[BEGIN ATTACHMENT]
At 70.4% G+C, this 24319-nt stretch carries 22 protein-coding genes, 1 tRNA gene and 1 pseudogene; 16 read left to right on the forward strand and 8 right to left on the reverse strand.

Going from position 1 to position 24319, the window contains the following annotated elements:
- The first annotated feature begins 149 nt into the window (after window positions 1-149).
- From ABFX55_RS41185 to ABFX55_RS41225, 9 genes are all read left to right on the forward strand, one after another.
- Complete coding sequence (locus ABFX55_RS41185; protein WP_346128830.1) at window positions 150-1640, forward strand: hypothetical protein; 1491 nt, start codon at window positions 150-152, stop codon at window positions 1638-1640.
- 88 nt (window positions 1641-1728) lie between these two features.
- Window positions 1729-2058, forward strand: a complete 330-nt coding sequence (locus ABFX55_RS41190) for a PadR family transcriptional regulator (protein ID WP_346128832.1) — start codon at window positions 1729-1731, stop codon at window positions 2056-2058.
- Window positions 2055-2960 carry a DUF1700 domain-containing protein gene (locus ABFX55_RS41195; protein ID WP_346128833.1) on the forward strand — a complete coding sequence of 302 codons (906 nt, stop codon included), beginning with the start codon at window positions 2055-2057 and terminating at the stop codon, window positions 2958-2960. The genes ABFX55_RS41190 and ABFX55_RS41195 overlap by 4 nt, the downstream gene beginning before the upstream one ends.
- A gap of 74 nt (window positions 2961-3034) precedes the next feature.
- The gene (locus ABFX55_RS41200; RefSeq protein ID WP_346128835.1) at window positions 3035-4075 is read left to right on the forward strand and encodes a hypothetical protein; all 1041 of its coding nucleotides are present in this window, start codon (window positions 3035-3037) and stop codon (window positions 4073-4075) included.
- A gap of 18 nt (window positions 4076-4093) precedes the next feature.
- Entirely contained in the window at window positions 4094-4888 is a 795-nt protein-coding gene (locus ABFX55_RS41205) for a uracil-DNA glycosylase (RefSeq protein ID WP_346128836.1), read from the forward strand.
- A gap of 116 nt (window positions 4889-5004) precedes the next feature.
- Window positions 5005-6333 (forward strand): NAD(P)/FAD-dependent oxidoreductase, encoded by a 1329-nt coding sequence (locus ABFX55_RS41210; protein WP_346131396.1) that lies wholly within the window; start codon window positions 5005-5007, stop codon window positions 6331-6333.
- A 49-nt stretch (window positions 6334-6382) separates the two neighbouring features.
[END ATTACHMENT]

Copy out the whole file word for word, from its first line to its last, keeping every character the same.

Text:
At 70.4% G+C, this 24319-nt stretch carries 22 protein-coding genes, 1 tRNA gene and 1 pseudogene; 16 read left to right on the forward strand and 8 right to left on the reverse strand.

Going from position 1 to position 24319, the window contains the following annotated elements:
- The first annotated feature begins 149 nt into the window (after window positions 1-149).
- From ABFX55_RS41185 to ABFX55_RS41225, 9 genes are all read left to right on the forward strand, one after another.
- Complete coding sequence (locus ABFX55_RS41185; protein WP_346128830.1) at window positions 150-1640, forward strand: hypothetical protein; 1491 nt, start codon at window positions 150-152, stop codon at window positions 1638-1640.
- 88 nt (window positions 1641-1728) lie between these two features.
- Window positions 1729-2058, forward strand: a complete 330-nt coding sequence (locus ABFX55_RS41190) for a PadR family transcriptional regulator (protein ID WP_346128832.1) — start codon at window positions 1729-1731, stop codon at window positions 2056-2058.
- Window positions 2055-2960 carry a DUF1700 domain-containing protein gene (locus ABFX55_RS41195; protein ID WP_346128833.1) on the forward strand — a complete coding sequence of 302 codons (906 nt, stop codon included), beginning with the start codon at window positions 2055-2057 and terminating at the stop codon, window positions 2958-2960. The genes ABFX55_RS41190 and ABFX55_RS41195 overlap by 4 nt, the downstream gene beginning before the upstream one ends.
- A gap of 74 nt (window positions 2961-3034) precedes the next feature.
- The gene (locus ABFX55_RS41200; RefSeq protein ID WP_346128835.1) at window positions 3035-4075 is read left to right on the forward strand and encodes a hypothetical protein; all 1041 of its coding nucleotides are present in this window, start codon (window positions 3035-3037) and stop codon (window positions 4073-4075) included.
- A gap of 18 nt (window positions 4076-4093) precedes the next feature.
- Entirely contained in the window at window positions 4094-4888 is a 795-nt protein-coding gene (locus ABFX55_RS41205) for a uracil-DNA glycosylase (RefSeq protein ID WP_346128836.1), read from the forward strand.
- A gap of 116 nt (window positions 4889-5004) precedes the next feature.
- Window positions 5005-6333 (forward strand): NAD(P)/FAD-dependent oxidoreductase, encoded by a 1329-nt coding sequence (locus ABFX55_RS41210; protein WP_346131396.1) that lies wholly within the window; start codon window positions 5005-5007, stop codon window positions 6331-6333.
- A 49-nt stretch (window positions 6334-6382) separates the two neighbouring features.